All six then made it back to the second car and adjourned for one of Sue's Thai banquets at Number 55.

Another excellent day.

Friday, 21 November 2014

Friday 21 November 2014 - Garn Boduan and Llanbedrog

The day started fine, but forecast rain slowly encroached,  justifying our decision to stick to an easy morning walk.

So we drove to Nefyn for a 9 km stroll around and over the 279 metre summit of Garn Boduan.

Yesterday's brown butterflies were in short supply as we rose up an ancient walled lane (pictured- top) past rampant gorse bushes flanked by red campion, yarrow and trailing tormentil. Harebells and herb robert also lined the path, as views down to Nefyn and across to Garn Boduan (pictured - middle) became more expansive. 

We circled Coed Mynydd Nefyn and at the top of the path a large gathering of partridge and pheasant awaited their imminent doom, as gunshots from Bodfuan Shoot crept ever closer. 

Spots of rain didn't deter us from a tea and cake stop near the B4354, along which road a short section of this walk was forced to travel. Here we encountered the Shoot's unattended Landrover, with swag in the back (including an errant magpie) and a badly smashed windscreen.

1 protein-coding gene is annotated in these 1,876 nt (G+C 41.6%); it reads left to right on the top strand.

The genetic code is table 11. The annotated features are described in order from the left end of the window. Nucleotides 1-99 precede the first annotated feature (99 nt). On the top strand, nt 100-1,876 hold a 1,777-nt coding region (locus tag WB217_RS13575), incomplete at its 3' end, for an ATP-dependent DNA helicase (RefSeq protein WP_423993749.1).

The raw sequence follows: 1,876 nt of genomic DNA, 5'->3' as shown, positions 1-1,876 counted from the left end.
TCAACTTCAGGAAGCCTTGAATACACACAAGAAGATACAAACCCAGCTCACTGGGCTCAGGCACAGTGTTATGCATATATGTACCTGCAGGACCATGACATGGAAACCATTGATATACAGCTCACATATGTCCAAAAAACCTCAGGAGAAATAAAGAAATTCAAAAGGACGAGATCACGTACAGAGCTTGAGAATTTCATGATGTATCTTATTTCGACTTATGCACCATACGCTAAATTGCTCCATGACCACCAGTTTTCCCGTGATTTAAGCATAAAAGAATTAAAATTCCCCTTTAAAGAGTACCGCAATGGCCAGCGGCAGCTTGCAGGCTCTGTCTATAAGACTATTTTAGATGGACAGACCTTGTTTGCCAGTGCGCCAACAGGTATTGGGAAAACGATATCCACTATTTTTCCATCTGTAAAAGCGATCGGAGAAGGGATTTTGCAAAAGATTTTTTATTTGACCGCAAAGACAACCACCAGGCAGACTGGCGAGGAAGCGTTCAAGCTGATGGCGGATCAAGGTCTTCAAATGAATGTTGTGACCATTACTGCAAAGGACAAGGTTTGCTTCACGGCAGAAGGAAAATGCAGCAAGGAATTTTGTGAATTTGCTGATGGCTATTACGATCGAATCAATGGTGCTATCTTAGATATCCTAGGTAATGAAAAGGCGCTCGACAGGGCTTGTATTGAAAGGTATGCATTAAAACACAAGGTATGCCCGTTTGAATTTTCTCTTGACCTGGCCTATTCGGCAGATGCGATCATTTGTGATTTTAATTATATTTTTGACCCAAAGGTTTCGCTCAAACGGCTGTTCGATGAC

Then it was up through forestry to Garn Boduan's rocky summit, with evidence of an Iron Age hill fort and traces of over 100 dwellings over 2000 years old poking out of the bell heather. Apparently between 100 and 400 people would have lived up here. 

Lunch was taken at a point near the summit where I fell into a hole and summersaulted into a position from which I was disinclined to move. 

Our descent on a little used route to some forestry workers with heavy machinery was in the company of snipe and woodcock. Blackbirds and lapwings were also seen hereabouts.

The rough route gave way to a woodland path back to Nefyn, with many different types of fungi on display,  including some Ramaria varieties poking out of the leaf litter.

The drizzle was setting in as persistent rain by the time we regained the car, so we passed the afternoon on a visit to Llanbedrog, in particular to the gallery (pictured - bottom) that started life in 1856 as Lady Love Jones Parry's dower house. In 1896 it became an art gallery and ballroom. A horse-drawn tramway was extended along the sandhills from Pwllheli to the hall's entrance. Until 1927, when the tramway closed, trips by tram to Llanbedrog beach and to the house for dances and afternoon teas, were popular with holidaymakers. Likewise, we enjoyed afternoon tea and cake in the restored hall, but much to Sue's disappointment we gave the dancing a miss.